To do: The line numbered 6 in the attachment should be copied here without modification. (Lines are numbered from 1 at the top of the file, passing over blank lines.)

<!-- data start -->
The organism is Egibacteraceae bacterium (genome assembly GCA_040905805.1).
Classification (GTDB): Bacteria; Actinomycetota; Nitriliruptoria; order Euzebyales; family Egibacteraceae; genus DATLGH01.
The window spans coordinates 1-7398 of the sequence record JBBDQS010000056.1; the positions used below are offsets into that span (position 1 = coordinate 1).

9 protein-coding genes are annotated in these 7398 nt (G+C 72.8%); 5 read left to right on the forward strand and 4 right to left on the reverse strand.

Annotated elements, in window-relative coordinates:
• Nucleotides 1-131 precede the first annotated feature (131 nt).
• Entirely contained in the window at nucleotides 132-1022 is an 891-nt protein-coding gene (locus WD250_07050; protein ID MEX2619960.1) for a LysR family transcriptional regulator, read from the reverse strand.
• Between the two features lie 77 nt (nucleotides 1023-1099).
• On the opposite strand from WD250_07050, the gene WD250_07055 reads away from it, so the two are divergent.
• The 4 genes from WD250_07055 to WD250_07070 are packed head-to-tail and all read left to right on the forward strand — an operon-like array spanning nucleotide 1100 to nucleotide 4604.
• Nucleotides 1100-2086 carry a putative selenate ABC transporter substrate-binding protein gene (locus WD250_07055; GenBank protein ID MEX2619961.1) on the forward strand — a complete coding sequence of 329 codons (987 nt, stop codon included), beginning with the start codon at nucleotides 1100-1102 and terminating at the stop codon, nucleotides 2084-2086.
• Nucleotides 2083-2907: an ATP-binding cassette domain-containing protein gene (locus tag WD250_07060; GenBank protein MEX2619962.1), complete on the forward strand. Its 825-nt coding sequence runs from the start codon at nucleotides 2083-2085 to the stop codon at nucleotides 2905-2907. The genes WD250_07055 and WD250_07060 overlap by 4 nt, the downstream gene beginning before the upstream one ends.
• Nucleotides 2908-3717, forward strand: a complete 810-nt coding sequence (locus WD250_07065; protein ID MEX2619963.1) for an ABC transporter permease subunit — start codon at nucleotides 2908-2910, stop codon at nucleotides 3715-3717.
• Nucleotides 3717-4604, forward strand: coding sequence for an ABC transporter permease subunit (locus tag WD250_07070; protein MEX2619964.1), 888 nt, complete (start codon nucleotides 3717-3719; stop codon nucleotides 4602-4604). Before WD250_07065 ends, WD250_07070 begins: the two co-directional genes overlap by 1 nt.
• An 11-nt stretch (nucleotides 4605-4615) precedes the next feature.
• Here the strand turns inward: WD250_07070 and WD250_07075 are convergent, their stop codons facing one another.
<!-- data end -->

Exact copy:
• Nucleotides 1-131 precede the first annotated feature (131 nt).